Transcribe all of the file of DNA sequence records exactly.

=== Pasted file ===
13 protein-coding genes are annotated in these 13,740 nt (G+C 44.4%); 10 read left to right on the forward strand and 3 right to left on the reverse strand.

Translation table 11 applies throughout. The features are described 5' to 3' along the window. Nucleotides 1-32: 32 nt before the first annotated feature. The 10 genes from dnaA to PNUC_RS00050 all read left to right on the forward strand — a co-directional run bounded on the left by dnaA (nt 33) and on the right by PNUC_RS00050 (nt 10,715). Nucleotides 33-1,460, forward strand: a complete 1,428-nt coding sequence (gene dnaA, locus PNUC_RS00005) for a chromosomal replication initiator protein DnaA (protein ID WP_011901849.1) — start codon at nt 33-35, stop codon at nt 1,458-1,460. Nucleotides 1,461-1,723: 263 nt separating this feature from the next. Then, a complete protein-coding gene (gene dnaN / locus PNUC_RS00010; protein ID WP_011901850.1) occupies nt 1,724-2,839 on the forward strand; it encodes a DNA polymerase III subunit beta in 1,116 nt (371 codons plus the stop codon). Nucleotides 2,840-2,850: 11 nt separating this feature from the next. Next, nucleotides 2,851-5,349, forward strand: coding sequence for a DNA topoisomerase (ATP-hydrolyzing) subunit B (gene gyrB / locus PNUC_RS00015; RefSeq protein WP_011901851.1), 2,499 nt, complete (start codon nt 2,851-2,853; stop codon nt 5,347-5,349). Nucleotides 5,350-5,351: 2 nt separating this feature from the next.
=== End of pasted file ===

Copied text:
13 protein-coding genes are annotated in these 13,740 nt (G+C 44.4%); 10 read left to right on the forward strand and 3 right to left on the reverse strand.

Translation table 11 applies throughout. The features are described 5' to 3' along the window. Nucleotides 1-32: 32 nt before the first annotated feature. The 10 genes from dnaA to PNUC_RS00050 all read left to right on the forward strand — a co-directional run bounded on the left by dnaA (nt 33) and on the right by PNUC_RS00050 (nt 10,715). Nucleotides 33-1,460, forward strand: a complete 1,428-nt coding sequence (gene dnaA, locus PNUC_RS00005) for a chromosomal replication initiator protein DnaA (protein ID WP_011901849.1) — start codon at nt 33-35, stop codon at nt 1,458-1,460. Nucleotides 1,461-1,723: 263 nt separating this feature from the next. Then, a complete protein-coding gene (gene dnaN / locus PNUC_RS00010; protein ID WP_011901850.1) occupies nt 1,724-2,839 on the forward strand; it encodes a DNA polymerase III subunit beta in 1,116 nt (371 codons plus the stop codon). Nucleotides 2,840-2,850: 11 nt separating this feature from the next. Next, nucleotides 2,851-5,349, forward strand: coding sequence for a DNA topoisomerase (ATP-hydrolyzing) subunit B (gene gyrB / locus PNUC_RS00015; RefSeq protein WP_011901851.1), 2,499 nt, complete (start codon nt 2,851-2,853; stop codon nt 5,347-5,349). Nucleotides 5,350-5,351: 2 nt separating this feature from the next.